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15

You could use a mortar and pestle, if you have a good (and large) one - though it would take a lot of time and grinding to make it work, and probably small batches to fit your mortar and pestle size, it is doable, especially if this is a one-time use. you would probably not want to do this often, though. You might try a blender, it's very similar to a food ...


11

For my daughters, I usually have a speedy porridge process that goes like this: Oats, sugar and water to cover (we don't use milk, but it would be the same) in the bowl. About 3 minutes in the microwave, just to boiling point. This makes a fairly thick porridge, which is stirred for a minute to let steam out. Drop an ice cube into the bowl and stir until it'...


11

Flour and cornmeal are well known to clump when added cold to boiling water. Such clumps arise when starch molecules unball and forming a mesh that traps other starch molecules, preventing them from hydrolysing in the same way. Hence lumpy gravy and sauces. For oatmeal I've observed similar clumping behaviour, but not to the same extent. Anyway I suspect ...


9

We often use a coffee grinder to make almond flour for my son who is on a very restricted diet. We use a simple 19.99 blade grinder rather than a burr grinder. We've also used it to create powdered sugar from Xylitol and from ordinary cane sugar, and tapioca starch from tapioca pearls. Good luck!


8

Soaking oats in milk overnight makes for very good porridge, with little effort in the morning as you just have to heat it through. So you're very close to something standard. The golden syrup and fruit won't come to any harm from being soaked then heated, though you could equally stir them, or just the fruit, in at the end. The only thing needing a bit ...


7

Yes, this is possible. From my childhood experience, oats were always cooked in milk, never in water. I can't tell you specifics of how to do it, because it was my mother and grandmothers who made them. But based on the behavior of other grains cooked in milk, from complete kernels to flours, I don't think that you need to make any changes as compared to ...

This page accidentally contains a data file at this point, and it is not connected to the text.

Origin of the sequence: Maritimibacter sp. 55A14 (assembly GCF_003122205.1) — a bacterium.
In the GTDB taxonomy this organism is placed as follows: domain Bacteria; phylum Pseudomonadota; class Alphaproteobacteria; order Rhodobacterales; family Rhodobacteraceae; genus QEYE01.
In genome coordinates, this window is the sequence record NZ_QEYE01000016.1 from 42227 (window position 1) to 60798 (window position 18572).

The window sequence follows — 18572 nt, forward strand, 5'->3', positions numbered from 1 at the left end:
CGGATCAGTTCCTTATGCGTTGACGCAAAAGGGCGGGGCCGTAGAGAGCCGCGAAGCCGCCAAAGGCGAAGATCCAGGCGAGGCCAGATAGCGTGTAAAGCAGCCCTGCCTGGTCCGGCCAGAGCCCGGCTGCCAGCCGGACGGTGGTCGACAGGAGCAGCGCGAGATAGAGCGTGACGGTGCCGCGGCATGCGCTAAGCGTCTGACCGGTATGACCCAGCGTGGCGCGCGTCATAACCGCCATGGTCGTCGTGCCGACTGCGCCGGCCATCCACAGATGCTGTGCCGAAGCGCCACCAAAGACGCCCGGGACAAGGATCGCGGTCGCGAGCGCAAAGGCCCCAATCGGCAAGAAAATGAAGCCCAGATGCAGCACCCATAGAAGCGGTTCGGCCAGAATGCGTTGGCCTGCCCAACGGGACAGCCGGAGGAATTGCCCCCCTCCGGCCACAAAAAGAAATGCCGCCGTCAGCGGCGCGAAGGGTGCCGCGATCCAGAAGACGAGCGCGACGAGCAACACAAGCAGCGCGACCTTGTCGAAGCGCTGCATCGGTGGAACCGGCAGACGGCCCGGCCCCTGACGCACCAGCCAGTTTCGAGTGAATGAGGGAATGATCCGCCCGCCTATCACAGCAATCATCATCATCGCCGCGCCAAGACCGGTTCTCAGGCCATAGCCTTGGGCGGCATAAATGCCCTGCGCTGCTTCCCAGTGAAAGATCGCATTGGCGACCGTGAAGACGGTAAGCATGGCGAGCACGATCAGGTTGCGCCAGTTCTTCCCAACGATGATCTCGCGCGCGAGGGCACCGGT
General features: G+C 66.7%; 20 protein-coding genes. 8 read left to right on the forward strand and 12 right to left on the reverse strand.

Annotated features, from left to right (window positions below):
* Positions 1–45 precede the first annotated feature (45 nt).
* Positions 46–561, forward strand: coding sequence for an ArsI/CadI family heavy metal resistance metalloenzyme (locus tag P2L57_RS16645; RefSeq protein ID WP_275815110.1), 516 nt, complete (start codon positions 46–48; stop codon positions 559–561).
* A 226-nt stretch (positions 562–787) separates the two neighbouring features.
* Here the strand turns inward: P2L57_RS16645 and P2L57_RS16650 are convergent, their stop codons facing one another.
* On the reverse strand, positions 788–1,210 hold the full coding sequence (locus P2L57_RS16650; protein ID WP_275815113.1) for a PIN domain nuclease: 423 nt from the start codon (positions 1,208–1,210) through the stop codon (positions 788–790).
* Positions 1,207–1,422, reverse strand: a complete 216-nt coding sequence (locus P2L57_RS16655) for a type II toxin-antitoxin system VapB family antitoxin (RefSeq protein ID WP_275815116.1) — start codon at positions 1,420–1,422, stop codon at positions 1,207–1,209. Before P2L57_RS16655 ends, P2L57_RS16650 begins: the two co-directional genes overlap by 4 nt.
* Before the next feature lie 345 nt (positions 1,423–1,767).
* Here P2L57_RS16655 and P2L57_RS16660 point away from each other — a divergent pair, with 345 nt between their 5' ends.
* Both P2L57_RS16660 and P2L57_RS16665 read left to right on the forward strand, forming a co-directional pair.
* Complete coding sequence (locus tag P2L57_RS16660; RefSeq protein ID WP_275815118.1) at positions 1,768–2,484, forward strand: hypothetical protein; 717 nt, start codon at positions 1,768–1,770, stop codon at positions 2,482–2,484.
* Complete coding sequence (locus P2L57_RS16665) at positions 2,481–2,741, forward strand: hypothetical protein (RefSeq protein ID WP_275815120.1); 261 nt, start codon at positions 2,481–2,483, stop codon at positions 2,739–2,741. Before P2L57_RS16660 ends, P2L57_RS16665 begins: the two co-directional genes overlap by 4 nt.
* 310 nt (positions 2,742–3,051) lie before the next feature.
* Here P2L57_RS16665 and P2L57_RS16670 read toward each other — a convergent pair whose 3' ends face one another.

7

Yes, you can entirely replace water with milk. The main thing to be aware of is how prone it is to boiling over. Milk will eagerly do that on its own, and starchy water will too, so the combination has to be cooked on very low heat to avoid making a huge mess. (I think this is why the original recipe starts with water: less time with potential for boiling ...


7

The point of overnight oats is to allow the oats time to hydrate slowly at a cool temperature, rather than cooking them in water. So it's best to have them well-mixed with the liquid they'll be absorbing. If you put them in (sufficiently thick) layers, it's likely that some of the oats will be less hydrated than others.


7

Soap is effectively a base (eg baking soda) reacted with a fat (eg oil). Also, heating baking soda can cause it to convert into sodium carbonate, which is a much stronger base. I would suspect you're on the mark with suspecting the baking soda. The recipe calls for only a quarter of a teaspoon, so it would be very easy too add too much.


6

A stove would be the traditional method for making oats and it doesn't require a microwave. It takes longer than the microwave but it works just fine, if not better (but this will vary by personal preference). Add milk to a small pot, bring it to simmer, add oats to the pot, cook for recommended amount of time depending on the type of oats you're using (see ...


6

Your oat bread is a quick bread recipe. Keep in mind that advice for quick breads is going to be very different than advice for yeast risen / glutinous breads. In quick breads, the structure of the loaf is provided by egg protein and the moisture is mostly provided by fat. Your recipe uses only egg whites which, as J K commented, have a drying effect on ...


6

My experience is that for making porridge (various methods, sometimes soaked but not always) or granola, or for baking (flapjack/oat bars, crumble topping), all rolled oats are equivalent. I usually buy the cheapest (bottom shelf, boring packaging in UK supermarkets) but occasionally have to get more expensive ones. One thing occurred to me that might ...


5

If you want to save time in the morning, you can do so by doing it overnight and avoiding cooking all together. Combine it cold and leave in the fridge. Obviously, you can also elaborate on that for more interesting results.


5

Pasta relies on gluten development for its strength and structure. Only wheat and its close relatives have the necessary precursor proteins, glutenin and gliadin, from which gluten is formed. You simply will not be able to make pasta from 100% oat flour using a recipe designed for wheat flour, as oats do not contain gluten (well, technically, its ...


5

Simply add a handful of raisins and it will not boil over. Have no idea why but it works.


5